Fortuitously the strawberry season begins just as the summer holidays kick in and families are keen to explore the Scottish countryside.
Modern customers are discerning, therefore farms have upped their game considerably, often offering play-parks, cafes, shops and facilities to increase potentially valuable footfall on to their land.
Wester Hardmuir Fruit Farm, just east of Nairn, is one site that has worked hard to welcome the public.
James Clarke’s family moved here around 30 years ago and has been offering Pick Your Own (PYO) for more than 25 years.
Mr Clarke said: “Most of the fruit harvested by our own pickers is sold through our farm shop though some goes to local retailers and wholesalers. PYO is a big part of the business appealing to all ages and all walks of life. Surplus fruit is frozen and sold in the farm shop throughout the year.”
With a play-park, sandpit and trampolines, Wester Hardmuir adds value to a day out. They also offer variety: the season starts with strawberries and gooseberries, followed by raspberries, black, red and white currants, logan, tayberries and brambles. Finally the apple, plum and cherry orchards are open.
Another smart approach is to be as inclusive as possible by making PYO accessible.
“The farm has a ‘table-top’ growing system for the strawberries which means picking is a lot easier, particularly for the old and less able, and being in tunnels they can even be picked on wet days,” added Mr Clarke.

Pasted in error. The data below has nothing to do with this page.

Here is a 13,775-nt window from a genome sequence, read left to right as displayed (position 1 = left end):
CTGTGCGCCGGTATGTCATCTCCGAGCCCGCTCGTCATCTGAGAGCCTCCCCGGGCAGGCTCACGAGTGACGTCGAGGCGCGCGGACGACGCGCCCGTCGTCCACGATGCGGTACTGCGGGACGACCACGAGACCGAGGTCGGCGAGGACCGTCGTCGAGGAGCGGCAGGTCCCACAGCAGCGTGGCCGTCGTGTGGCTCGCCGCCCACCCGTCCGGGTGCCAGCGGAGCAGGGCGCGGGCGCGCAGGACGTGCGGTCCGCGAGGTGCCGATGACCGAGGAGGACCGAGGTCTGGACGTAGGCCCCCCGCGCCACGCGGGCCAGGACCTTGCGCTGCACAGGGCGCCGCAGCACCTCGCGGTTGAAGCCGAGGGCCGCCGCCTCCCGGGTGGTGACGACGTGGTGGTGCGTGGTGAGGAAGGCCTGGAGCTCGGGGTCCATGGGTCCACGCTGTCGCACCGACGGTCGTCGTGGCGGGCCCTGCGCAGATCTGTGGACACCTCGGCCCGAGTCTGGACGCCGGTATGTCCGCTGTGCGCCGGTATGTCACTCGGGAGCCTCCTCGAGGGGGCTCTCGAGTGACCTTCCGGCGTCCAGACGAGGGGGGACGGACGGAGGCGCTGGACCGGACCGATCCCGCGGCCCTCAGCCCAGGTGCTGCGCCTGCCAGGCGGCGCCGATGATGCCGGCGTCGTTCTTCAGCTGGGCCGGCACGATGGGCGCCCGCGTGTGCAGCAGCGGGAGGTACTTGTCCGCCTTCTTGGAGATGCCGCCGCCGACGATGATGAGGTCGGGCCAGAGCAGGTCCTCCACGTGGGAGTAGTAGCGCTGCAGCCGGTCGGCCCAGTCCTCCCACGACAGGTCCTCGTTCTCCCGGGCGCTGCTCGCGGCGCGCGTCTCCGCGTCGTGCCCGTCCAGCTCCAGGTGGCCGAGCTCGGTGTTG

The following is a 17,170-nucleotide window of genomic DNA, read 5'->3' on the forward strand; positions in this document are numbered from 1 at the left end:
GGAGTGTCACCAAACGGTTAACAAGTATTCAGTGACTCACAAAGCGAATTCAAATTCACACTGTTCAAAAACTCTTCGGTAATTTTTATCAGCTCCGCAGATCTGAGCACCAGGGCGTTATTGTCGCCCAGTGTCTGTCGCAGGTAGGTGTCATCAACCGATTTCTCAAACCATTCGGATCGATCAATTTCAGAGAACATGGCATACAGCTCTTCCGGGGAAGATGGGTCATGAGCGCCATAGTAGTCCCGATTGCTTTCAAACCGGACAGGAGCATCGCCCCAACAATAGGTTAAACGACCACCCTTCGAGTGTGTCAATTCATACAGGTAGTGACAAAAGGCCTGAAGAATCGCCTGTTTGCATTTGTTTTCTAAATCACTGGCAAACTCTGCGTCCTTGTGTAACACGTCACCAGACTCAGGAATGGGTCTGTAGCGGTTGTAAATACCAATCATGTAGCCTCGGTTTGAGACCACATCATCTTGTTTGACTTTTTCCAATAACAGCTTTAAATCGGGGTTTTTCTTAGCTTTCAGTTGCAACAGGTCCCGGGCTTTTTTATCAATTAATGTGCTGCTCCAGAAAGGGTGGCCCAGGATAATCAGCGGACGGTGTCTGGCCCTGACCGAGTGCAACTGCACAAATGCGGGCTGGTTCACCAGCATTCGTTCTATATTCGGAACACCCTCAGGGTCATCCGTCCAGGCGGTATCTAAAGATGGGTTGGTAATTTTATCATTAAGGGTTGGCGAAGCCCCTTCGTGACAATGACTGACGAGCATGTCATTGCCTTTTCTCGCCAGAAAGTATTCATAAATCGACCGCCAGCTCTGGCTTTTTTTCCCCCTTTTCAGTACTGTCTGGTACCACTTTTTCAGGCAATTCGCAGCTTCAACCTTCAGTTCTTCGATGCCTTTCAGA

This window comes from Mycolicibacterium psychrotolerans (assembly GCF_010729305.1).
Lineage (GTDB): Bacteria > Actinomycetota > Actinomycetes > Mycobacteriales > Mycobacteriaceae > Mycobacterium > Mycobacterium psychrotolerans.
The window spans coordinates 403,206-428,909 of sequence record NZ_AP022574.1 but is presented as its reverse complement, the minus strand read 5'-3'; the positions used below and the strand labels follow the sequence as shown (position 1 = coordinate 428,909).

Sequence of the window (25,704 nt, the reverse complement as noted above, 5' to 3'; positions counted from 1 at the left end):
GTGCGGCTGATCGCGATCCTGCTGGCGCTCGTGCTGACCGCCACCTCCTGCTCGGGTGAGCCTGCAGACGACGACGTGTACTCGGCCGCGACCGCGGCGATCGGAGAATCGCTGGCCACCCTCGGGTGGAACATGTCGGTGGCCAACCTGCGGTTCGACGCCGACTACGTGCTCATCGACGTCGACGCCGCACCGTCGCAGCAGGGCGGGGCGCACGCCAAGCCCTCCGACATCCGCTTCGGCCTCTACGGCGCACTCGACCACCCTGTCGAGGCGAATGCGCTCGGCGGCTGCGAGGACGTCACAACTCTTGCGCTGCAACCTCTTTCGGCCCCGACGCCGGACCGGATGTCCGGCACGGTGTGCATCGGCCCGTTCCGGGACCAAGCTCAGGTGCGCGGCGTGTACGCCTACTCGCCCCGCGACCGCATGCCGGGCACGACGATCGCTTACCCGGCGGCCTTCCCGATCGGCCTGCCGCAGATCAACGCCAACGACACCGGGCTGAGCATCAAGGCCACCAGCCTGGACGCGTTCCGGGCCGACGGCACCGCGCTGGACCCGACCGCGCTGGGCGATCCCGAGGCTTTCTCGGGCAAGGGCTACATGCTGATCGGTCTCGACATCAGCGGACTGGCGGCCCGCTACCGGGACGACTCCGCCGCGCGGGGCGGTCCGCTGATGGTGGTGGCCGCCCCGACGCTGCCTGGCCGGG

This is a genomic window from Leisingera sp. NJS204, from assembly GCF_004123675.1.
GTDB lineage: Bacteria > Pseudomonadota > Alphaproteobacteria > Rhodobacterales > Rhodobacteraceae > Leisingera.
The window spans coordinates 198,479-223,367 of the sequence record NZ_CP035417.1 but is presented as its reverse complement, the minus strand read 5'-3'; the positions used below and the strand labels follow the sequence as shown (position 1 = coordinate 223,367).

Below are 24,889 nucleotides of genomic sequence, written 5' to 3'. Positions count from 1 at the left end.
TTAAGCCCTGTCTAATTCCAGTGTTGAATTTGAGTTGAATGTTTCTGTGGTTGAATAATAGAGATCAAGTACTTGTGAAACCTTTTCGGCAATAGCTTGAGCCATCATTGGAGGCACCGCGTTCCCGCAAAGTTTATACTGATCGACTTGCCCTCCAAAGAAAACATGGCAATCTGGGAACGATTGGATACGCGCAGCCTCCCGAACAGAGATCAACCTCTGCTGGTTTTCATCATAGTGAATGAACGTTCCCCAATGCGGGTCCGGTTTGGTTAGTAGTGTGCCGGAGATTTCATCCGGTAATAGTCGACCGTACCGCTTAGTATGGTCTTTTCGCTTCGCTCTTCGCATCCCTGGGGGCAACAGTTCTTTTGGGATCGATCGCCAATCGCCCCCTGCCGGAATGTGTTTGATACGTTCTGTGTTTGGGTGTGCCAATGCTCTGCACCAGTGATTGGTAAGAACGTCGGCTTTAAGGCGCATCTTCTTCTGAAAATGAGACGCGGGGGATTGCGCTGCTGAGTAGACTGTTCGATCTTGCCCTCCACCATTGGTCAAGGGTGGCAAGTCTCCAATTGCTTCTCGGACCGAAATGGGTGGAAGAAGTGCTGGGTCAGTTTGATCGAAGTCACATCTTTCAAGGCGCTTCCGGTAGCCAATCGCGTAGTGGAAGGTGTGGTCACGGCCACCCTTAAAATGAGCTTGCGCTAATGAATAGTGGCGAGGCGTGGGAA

He said the farm shop was another vital revenue stream because consumers are increasingly interested in the origin of products, low food miles and healthy eating so, as long as the price is right, purchasing farm fresh fruit and vegetables is another potential win for both farmers and customers.
Ready-picked fruit and a huge range of home-grown vegetables are for sale, as is a selection of locally produced foods. Mini consumers are ultimately interested in treats: Wester Hardmuir’s Very Berry Ice Cream, real fruit ice-cream from Miele’s of Forres, blended with their own berries, is an added temptation.
Farther west, Torquil Fraser offers Pick Your Own at Black Isle Berries on Ryefield Farm at Tore. The biggest change he’s seen over the years is the extension of the season.
He said: “It’s grown from six weeks to almost four months. By planting chilled strawberry plants, every four weeks, over a period of five months, means we have control over when they ripen. In terms of PYO, my farm appeals to locals, the longer season means they visit several times over one summer, and each time they purchase items from the farm shop. This has made a big difference for us.”
Mr Fraser said the ultimate factor wasn’t clever marketing or five star facilities but the good old Scottish weather.
He said: “If we have a good summer our turnover can increase by 50%. But if you get a summer like last year’s, your takings drop right down. Even though people pick berries under cover they still prefer a sunny day to head out into the countryside.
“I spoke to one dad about the cost of a PYO day out and he commented that if he goes to a high-profile destination he’ll spend about £100, if he comes to us he’ll spend around £20 on fruit and have something to show for it. I feel we offer good value for money.”
Middleton Farm at Potterton, Aberdeenshire, stands out as they only offer PYO, strawberries grown out in the open, on the ground, in the traditional way.
Farmer Drew Thomson said: “Our customers literally get the pick of the crop. As we don’t sell to supermarkets our customers pick everything, they get the juiciest, ripest berries available.”
He said the farm’s bouncy castle was also a draw for little fruit fans.
When asked about what to consider when setting up a PYO model, the farmers commented on location – are you accessible, well sign-posted and easy to locate? – finding the right insurance to welcome the public onsite, health and safety considerations and any staffing implications.